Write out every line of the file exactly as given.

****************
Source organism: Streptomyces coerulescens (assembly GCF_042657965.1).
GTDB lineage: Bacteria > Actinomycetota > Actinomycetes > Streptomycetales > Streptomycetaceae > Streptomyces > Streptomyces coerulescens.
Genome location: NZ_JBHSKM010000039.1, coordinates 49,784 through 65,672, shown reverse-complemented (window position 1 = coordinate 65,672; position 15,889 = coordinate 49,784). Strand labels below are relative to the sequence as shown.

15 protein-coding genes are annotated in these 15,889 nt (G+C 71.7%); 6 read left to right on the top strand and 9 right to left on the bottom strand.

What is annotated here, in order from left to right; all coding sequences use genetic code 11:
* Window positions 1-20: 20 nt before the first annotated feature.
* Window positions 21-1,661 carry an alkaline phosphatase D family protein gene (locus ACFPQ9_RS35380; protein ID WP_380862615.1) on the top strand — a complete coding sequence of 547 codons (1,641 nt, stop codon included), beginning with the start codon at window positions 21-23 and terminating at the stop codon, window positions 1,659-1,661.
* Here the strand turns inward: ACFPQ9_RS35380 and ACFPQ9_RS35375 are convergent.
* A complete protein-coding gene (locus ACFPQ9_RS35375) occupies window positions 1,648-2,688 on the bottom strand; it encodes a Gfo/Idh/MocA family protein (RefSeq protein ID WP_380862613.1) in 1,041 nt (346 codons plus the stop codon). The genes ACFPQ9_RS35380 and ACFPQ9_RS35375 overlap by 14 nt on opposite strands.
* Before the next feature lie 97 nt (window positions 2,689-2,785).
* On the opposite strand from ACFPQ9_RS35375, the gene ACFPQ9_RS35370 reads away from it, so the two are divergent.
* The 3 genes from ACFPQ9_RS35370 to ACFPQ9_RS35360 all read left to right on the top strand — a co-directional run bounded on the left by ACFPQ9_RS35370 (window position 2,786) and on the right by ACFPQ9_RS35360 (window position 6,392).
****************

Source organism: Streptomyces coerulescens (assembly GCF_042657965.1).
GTDB lineage: Bacteria > Actinomycetota > Actinomycetes > Streptomycetales > Streptomycetaceae > Streptomyces > Streptomyces coerulescens.
Genome location: NZ_JBHSKM010000039.1, coordinates 49,784 through 65,672, shown reverse-complemented (window position 1 = coordinate 65,672; position 15,889 = coordinate 49,784). Strand labels below are relative to the sequence as shown.

15 protein-coding genes are annotated in these 15,889 nt (G+C 71.7%); 6 read left to right on the top strand and 9 right to left on the bottom strand.

What is annotated here, in order from left to right; all coding sequences use genetic code 11:
* Window positions 1-20: 20 nt before the first annotated feature.
* Window positions 21-1,661 carry an alkaline phosphatase D family protein gene (locus ACFPQ9_RS35380; protein ID WP_380862615.1) on the top strand — a complete coding sequence of 547 codons (1,641 nt, stop codon included), beginning with the start codon at window positions 21-23 and terminating at the stop codon, window positions 1,659-1,661.
* Here the strand turns inward: ACFPQ9_RS35380 and ACFPQ9_RS35375 are convergent.
* A complete protein-coding gene (locus ACFPQ9_RS35375) occupies window positions 1,648-2,688 on the bottom strand; it encodes a Gfo/Idh/MocA family protein (RefSeq protein ID WP_380862613.1) in 1,041 nt (346 codons plus the stop codon). The genes ACFPQ9_RS35380 and ACFPQ9_RS35375 overlap by 14 nt on opposite strands.
* Before the next feature lie 97 nt (window positions 2,689-2,785).
* On the opposite strand from ACFPQ9_RS35375, the gene ACFPQ9_RS35370 reads away from it, so the two are divergent.
* The 3 genes from ACFPQ9_RS35370 to ACFPQ9_RS35360 all read left to right on the top strand — a co-directional run bounded on the left by ACFPQ9_RS35370 (window position 2,786) and on the right by ACFPQ9_RS35360 (window position 6,392).